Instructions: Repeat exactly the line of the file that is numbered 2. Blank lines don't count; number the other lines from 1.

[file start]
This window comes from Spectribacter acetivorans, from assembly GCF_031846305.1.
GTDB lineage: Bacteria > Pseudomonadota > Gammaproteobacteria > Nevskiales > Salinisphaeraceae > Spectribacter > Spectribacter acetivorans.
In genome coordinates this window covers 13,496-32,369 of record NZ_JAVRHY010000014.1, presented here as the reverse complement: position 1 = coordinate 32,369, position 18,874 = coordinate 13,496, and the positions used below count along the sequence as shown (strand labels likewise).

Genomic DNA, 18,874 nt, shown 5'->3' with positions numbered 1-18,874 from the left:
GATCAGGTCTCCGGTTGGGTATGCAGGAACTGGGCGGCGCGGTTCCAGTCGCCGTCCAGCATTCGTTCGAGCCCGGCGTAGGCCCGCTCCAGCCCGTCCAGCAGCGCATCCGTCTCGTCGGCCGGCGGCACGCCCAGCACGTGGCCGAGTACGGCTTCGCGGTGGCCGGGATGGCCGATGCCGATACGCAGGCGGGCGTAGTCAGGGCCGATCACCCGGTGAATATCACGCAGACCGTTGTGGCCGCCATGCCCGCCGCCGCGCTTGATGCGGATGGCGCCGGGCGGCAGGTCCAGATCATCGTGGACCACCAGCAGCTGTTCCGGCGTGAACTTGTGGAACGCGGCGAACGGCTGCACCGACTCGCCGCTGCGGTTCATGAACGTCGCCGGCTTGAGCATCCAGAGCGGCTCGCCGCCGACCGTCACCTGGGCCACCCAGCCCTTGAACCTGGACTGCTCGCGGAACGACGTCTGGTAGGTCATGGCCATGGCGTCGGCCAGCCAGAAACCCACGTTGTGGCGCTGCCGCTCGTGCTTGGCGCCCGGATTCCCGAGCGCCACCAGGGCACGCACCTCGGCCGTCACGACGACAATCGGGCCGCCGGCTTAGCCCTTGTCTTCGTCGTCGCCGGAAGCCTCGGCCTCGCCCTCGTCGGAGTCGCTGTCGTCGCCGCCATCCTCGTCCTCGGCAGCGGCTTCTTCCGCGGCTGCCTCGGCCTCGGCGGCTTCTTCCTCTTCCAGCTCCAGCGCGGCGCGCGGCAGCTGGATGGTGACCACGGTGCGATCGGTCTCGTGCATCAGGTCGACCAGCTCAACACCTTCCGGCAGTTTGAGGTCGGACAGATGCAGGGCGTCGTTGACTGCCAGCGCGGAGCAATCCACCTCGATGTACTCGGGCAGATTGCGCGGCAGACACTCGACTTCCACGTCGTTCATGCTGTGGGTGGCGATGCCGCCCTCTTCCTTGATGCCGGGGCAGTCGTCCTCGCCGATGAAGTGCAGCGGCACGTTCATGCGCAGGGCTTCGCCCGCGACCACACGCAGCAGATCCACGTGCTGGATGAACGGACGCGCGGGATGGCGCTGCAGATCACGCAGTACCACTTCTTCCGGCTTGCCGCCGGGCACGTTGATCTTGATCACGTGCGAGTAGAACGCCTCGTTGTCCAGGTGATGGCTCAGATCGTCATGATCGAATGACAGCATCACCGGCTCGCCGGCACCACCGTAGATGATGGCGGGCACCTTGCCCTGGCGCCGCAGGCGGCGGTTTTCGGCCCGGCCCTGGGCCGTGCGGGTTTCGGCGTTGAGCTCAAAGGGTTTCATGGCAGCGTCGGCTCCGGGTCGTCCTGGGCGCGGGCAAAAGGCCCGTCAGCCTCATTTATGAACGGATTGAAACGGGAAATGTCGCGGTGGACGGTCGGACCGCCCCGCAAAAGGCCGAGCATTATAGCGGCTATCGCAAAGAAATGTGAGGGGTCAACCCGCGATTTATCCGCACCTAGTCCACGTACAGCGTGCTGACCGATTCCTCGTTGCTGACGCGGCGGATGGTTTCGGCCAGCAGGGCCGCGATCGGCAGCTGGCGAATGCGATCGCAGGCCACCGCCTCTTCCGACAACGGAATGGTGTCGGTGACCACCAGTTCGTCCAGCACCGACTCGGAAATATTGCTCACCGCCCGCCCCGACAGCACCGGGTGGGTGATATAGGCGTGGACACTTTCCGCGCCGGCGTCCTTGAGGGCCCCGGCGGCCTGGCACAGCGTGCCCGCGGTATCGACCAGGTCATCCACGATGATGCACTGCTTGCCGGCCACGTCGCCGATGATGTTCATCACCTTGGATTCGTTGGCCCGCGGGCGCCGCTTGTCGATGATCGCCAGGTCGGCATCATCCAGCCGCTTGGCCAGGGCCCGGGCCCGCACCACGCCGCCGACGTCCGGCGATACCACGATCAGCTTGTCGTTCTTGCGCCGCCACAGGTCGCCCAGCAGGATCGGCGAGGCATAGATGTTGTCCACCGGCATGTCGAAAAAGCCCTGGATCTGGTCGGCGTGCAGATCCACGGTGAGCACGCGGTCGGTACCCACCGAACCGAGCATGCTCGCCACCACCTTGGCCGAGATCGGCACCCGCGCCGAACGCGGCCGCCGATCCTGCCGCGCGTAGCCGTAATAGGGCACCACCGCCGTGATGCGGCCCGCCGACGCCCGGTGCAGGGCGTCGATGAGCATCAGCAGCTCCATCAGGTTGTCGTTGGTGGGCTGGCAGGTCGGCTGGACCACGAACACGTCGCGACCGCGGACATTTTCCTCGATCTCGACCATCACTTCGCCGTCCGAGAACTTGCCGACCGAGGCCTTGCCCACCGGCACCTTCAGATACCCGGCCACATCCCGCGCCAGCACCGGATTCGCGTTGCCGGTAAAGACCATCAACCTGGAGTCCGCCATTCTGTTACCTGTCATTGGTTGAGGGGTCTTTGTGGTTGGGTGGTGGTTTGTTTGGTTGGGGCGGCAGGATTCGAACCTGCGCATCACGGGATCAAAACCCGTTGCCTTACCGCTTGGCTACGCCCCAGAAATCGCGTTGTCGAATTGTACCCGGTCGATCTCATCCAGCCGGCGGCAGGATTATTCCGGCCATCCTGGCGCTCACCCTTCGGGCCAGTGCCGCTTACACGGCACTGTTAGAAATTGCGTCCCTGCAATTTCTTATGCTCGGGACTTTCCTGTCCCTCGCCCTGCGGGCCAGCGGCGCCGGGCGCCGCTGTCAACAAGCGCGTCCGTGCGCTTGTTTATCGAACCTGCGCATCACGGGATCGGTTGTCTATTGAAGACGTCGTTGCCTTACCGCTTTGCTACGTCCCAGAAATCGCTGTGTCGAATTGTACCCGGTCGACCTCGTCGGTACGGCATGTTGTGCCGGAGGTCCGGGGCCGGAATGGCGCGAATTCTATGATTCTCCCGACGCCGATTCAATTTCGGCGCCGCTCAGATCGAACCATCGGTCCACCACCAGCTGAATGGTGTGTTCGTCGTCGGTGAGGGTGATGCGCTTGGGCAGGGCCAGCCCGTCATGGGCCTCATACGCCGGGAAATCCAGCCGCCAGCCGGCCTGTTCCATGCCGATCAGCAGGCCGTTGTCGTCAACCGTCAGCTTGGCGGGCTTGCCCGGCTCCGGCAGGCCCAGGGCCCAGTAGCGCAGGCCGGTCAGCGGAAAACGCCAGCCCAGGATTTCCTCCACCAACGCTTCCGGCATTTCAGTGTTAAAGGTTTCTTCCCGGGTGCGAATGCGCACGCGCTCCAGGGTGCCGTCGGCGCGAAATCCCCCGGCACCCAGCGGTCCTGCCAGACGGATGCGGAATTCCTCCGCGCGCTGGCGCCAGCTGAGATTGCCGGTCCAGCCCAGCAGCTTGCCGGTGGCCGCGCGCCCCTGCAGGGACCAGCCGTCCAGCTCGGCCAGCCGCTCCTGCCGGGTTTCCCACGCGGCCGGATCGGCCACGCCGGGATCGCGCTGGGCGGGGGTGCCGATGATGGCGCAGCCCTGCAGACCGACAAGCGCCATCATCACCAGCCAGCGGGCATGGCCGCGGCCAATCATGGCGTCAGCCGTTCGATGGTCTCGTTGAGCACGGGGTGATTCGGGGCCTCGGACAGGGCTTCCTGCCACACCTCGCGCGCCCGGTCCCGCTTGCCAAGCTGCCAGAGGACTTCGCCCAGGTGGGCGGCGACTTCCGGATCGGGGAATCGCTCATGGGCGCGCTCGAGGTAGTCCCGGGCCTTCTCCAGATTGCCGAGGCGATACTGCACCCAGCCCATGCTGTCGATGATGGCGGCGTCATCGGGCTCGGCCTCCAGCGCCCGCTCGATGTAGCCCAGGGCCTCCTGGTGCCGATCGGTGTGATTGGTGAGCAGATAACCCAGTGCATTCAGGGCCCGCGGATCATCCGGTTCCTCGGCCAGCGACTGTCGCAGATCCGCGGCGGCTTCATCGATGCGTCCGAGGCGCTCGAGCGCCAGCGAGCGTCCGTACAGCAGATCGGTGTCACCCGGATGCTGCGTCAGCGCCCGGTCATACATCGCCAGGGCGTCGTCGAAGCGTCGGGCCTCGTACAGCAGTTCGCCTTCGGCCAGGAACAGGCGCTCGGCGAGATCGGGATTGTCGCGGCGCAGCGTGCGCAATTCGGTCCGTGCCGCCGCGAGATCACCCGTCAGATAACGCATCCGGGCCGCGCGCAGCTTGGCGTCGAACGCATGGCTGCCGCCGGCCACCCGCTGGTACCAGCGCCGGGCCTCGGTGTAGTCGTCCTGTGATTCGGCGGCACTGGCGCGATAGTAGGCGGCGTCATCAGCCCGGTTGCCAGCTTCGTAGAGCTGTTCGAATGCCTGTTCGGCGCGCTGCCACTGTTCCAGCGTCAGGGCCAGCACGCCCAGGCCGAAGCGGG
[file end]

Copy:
GTDB lineage: Bacteria > Pseudomonadota > Gammaproteobacteria > Nevskiales > Salinisphaeraceae > Spectribacter > Spectribacter acetivorans.